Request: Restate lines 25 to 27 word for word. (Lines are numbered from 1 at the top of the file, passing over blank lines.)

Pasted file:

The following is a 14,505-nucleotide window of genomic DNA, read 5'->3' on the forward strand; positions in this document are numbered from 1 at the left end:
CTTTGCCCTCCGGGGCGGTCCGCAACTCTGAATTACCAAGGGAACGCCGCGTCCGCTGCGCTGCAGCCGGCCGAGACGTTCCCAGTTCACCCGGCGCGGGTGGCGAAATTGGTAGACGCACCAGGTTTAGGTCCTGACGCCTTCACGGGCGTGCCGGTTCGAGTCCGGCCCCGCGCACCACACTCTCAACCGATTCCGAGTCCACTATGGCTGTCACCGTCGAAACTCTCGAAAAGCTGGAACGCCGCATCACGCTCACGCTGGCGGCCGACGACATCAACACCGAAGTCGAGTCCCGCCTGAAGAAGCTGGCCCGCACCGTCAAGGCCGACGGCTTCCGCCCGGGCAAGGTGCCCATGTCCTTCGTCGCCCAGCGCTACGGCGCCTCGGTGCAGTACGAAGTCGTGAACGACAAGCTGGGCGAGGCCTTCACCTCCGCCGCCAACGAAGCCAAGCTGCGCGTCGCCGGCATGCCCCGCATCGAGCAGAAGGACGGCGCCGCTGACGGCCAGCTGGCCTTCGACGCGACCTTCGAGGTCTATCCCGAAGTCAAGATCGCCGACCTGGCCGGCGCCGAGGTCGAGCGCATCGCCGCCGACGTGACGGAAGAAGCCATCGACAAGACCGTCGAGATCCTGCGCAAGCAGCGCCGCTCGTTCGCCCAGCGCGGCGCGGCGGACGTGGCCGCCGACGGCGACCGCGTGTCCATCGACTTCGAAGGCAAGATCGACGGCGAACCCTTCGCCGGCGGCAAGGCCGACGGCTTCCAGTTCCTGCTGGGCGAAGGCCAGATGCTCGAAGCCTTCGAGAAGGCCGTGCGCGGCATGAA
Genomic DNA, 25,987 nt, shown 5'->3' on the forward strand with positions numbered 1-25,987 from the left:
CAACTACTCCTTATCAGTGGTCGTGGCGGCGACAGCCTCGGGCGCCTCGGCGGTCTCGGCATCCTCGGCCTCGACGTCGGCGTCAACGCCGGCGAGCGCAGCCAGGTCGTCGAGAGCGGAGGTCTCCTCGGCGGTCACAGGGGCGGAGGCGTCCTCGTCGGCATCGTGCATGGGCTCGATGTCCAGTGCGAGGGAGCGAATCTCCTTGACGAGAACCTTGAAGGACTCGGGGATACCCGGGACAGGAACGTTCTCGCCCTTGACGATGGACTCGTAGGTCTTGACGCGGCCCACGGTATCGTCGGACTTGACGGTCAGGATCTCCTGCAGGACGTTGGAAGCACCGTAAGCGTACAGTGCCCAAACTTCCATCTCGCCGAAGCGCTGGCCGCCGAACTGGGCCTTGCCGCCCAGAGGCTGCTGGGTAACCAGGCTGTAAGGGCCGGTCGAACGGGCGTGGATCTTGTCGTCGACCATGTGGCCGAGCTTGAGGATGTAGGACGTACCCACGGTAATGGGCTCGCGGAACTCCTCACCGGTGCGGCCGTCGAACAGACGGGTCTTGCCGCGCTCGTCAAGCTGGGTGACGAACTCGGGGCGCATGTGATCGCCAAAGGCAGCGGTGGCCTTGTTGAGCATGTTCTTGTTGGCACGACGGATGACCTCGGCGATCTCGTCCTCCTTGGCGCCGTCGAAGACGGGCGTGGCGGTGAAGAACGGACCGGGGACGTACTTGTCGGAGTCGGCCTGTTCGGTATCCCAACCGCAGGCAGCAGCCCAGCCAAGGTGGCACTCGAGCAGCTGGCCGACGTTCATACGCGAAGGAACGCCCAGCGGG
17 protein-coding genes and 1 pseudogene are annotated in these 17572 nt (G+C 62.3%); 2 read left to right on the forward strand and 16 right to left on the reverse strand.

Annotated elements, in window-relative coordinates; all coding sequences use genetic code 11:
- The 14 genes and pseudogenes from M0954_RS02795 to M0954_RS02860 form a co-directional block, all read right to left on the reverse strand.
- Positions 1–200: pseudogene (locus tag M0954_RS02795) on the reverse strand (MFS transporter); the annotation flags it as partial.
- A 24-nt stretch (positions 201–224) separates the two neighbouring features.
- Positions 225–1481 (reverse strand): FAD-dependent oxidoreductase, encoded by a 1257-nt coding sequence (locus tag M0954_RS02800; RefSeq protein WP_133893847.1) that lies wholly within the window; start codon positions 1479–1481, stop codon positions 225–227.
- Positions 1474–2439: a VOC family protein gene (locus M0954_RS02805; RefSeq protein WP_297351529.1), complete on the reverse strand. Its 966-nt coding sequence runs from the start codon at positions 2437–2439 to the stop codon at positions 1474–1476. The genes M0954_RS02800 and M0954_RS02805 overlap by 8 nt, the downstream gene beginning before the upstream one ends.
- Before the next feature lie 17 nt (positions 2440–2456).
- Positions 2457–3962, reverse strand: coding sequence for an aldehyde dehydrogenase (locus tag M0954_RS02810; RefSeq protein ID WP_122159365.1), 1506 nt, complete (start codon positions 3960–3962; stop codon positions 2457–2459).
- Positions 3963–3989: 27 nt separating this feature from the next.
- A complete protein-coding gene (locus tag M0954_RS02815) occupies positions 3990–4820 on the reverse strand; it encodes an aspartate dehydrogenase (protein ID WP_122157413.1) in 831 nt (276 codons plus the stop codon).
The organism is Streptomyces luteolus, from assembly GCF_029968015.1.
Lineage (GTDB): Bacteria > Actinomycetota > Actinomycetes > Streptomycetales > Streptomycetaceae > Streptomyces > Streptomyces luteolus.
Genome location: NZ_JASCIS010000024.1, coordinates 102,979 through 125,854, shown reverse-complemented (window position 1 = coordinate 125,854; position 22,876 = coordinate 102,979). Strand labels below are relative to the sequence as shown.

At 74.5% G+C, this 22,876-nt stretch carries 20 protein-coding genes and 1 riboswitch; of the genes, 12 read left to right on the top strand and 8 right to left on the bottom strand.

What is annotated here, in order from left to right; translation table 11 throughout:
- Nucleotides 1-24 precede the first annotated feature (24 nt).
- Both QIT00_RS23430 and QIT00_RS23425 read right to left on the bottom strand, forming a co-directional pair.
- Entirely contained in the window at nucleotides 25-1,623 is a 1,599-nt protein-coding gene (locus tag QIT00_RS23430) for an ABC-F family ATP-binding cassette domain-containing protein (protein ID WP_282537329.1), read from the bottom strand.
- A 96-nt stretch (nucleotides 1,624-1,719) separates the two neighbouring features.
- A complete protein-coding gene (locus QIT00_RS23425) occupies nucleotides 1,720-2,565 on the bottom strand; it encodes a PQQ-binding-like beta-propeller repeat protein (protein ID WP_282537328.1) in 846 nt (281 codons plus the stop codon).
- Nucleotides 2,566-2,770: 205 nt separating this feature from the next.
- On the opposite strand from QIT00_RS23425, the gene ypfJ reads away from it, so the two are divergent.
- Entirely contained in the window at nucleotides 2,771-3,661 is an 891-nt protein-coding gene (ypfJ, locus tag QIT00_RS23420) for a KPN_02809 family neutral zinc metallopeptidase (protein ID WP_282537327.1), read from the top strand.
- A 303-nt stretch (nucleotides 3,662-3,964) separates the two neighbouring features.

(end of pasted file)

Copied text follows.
- A complete protein-coding gene (locus QIT00_RS23425) occupies nucleotides 1,720-2,565 on the bottom strand; it encodes a PQQ-binding-like beta-propeller repeat protein (protein ID WP_282537328.1) in 846 nt (281 codons plus the stop codon).
- Nucleotides 2,566-2,770: 205 nt separating this feature from the next.
- On the opposite strand from QIT00_RS23425, the gene ypfJ reads away from it, so the two are divergent.